I’m fairly certain that the character failures comes down to bad direction. I’ve seen many of these actors in other places and their performances were far better so I think they all have the ability to bring these characters to life but the writing and the staging does them no favours and they have very little to work with. the Marvel’s Iron Fist Netflix show has a similar problem -though not to the same extent- so it’s no surprise that they share a showrunner.
There are other issues with the story that can be seen throughout. The biggest problem is inconsistency and an inability to properly establish the premise. The Inhumans live on the moon away from Earth and have done so for an undetermined number of years so it makes sense that Humanity isn’t something they understand. Many of them fear Humans and feel comfortable living in isolation. This is well established but it starts to fall apart when the show is so inconsistent with the level of understanding the Inhumans show in regards to Humanity.
Many examples of this can be seen throughout such as Medusa knowing what a bus is and understanding its function despite having no reason to. Black Bolt is shown to not understand that walking out of a clothes shop without paying isn’t acceptable and shows confusion when he is being chased. Further confusion is shown when his attempt to fight his pursuers results in this escalating to the point where he is subdued.
There’s a really ridiculous scene involving Gorgon interacting with a group of surfers who don’t seem at all phased by his appearance. They behave as if saving drowning Inhumans is something they do all the time and their dialogue basically amounts to “please explain the plot to me”. It’s really bizarre to watch and lifted me out of the story.
I can see what the show is aiming for when sending the Inhumans to Earth. It’s a lot like the first Thor film where Thor lives on Asgard and is sent to Earth where he is forced to learn how things work in an unfamiliar setting. It’s the same here where the Inhumans are forced to leave Attilan and don’t understand the unfamiliar surroundings they have to make their way through. I didn’t personally like the first Thor film but it executes this idea far better as it’s consistent with what Thor doesn’t understand where this show can’t seem to decide what the Inhumans are unfamiliar with.
Visually the show is really impressive. Those expecting movie quality effects will be disappointed but it’s not a movie so I wasn’t expecting that. Attilan looks great from a design point of view, there are many wonderfully rendered shots of the Moon and the visualisation of the powers looks good enough. The standout visual is Lockjaw; Crystal’s large teleporting Dog. He isn’t seen often but when he is it looks great and the teleportation effect is really cool as well.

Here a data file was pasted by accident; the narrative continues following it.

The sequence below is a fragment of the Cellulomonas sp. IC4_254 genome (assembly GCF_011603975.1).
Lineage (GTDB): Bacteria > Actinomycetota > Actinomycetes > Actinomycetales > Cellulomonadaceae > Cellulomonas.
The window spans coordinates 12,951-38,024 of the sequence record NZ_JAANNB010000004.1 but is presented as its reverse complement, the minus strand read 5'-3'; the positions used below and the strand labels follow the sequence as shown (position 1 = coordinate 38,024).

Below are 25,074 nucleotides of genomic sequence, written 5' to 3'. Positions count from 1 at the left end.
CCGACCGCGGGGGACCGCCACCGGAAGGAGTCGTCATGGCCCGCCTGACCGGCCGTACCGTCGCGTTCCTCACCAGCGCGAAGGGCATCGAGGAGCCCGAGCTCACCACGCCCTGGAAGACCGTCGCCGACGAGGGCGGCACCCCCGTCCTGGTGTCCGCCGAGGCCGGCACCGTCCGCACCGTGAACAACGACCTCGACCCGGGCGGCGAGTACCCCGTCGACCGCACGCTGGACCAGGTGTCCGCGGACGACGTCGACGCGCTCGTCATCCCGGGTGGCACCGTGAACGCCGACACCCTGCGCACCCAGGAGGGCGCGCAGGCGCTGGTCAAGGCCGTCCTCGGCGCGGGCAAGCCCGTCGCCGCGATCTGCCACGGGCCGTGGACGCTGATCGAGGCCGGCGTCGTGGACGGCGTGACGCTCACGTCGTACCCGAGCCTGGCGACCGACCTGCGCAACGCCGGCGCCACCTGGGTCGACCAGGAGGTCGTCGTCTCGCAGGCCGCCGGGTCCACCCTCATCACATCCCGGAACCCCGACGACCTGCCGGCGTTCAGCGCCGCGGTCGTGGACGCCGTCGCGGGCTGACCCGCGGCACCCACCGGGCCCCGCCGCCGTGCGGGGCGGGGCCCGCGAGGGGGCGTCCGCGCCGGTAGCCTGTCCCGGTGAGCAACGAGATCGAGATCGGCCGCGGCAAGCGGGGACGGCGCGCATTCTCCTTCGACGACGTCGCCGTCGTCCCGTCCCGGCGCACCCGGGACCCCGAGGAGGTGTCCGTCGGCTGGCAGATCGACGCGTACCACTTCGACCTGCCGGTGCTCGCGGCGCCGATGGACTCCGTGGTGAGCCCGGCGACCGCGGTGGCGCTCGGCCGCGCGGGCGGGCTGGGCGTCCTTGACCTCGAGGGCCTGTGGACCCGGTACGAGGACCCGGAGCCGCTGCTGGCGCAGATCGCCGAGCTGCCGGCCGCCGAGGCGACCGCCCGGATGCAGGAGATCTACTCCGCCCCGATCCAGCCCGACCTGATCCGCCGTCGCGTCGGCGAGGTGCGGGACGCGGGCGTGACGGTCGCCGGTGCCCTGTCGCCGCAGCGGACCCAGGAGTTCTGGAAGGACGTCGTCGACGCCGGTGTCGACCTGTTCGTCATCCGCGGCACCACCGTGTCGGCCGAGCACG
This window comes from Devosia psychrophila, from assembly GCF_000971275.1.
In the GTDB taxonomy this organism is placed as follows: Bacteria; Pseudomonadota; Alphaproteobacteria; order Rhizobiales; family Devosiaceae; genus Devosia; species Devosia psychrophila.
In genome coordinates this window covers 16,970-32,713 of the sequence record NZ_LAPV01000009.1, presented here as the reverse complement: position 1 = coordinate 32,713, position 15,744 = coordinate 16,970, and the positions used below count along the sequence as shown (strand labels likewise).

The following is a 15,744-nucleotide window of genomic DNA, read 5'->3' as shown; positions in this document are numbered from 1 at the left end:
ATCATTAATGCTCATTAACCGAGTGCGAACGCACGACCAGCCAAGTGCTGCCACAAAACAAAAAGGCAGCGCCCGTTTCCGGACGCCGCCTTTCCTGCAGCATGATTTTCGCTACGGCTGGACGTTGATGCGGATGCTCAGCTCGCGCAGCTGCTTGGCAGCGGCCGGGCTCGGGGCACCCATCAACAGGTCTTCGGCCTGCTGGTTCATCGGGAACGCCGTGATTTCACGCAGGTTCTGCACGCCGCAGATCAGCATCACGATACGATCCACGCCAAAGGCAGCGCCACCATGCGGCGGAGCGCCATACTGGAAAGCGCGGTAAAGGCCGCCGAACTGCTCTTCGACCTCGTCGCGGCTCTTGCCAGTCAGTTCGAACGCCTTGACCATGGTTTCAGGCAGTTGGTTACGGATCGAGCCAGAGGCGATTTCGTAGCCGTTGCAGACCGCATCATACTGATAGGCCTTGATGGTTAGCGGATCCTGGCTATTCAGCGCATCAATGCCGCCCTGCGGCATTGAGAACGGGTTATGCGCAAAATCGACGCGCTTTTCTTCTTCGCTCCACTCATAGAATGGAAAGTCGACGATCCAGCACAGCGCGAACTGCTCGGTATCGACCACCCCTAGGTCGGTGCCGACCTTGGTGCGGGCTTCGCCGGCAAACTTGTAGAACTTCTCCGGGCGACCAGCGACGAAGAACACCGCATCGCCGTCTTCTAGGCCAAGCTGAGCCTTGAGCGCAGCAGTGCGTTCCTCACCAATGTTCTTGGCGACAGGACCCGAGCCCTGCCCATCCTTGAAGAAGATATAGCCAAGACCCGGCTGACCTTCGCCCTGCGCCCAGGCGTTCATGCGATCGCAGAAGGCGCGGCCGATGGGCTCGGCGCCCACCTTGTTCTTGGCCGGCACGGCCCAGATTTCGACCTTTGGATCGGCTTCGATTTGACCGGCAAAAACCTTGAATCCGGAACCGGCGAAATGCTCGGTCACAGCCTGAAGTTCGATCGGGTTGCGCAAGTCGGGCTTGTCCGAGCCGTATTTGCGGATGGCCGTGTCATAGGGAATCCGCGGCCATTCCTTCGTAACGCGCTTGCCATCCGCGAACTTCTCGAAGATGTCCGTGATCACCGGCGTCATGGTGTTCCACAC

Surprisingly this is bereft of any major action set pieces. I mentioned above that spectacle isn’t everything but it should be part of a superhero show in some way. These episodes give us almost nothing which is baffling considering the decision to show these on IMAX screens. There are four small action sequences that I can remember with none of them being particularly well executed. It’s a waste of the medium of IMAX and could be forgiven if everything else was fascinating therefore making up for the lack of action but that is far from the case.
Amusingly these episodes manage to remove a lot of the more expensive visual elements before the end credits. Medusa receives a haircut which means that animating her hair isn’t something that will need to be done in many of the coming episodes and Lockjaw is incapacitated which saves money on animating him. I suspect that these elements will return in the finale and I understand why these things were removed from a budget point of view but I can’t see removing Medusa’s one defining trait as being a good idea.
Marvel’s Inhumans is part of the Marvel Cinematic Universe but there are limited references to the wider continuity. The growing population of Inhumans on Earth thanks to the events of Marvel’s Agents of SHIELD is referenced and could become a larger part of the story as the season progresses but there’s nothing else to tie it to the universe. This isn’t a criticism; more of an observation but I am glad that Marvel’s Agents of SHIELD was referenced considering they introduced the Inhumans to audiences.
Something of a misfire that has all the ingredients to be something really interesting but fails to use them well. The characters are thin and badly acted, the story itself doesn’t quite work and the lack of consistency throughout makes it hard to engage with the material. The show is impressive on a visual level and some of the ideas established have a lot of potential to be developed but the obvious strengths afforded by the setup aren’t used to any significant degree.
- strong visuals
- lots of potential in the setup
- Iwan Rheon’s performance at points
- thin characterisation
- lacklustre storytelling
- bad acting or perhaps bad direction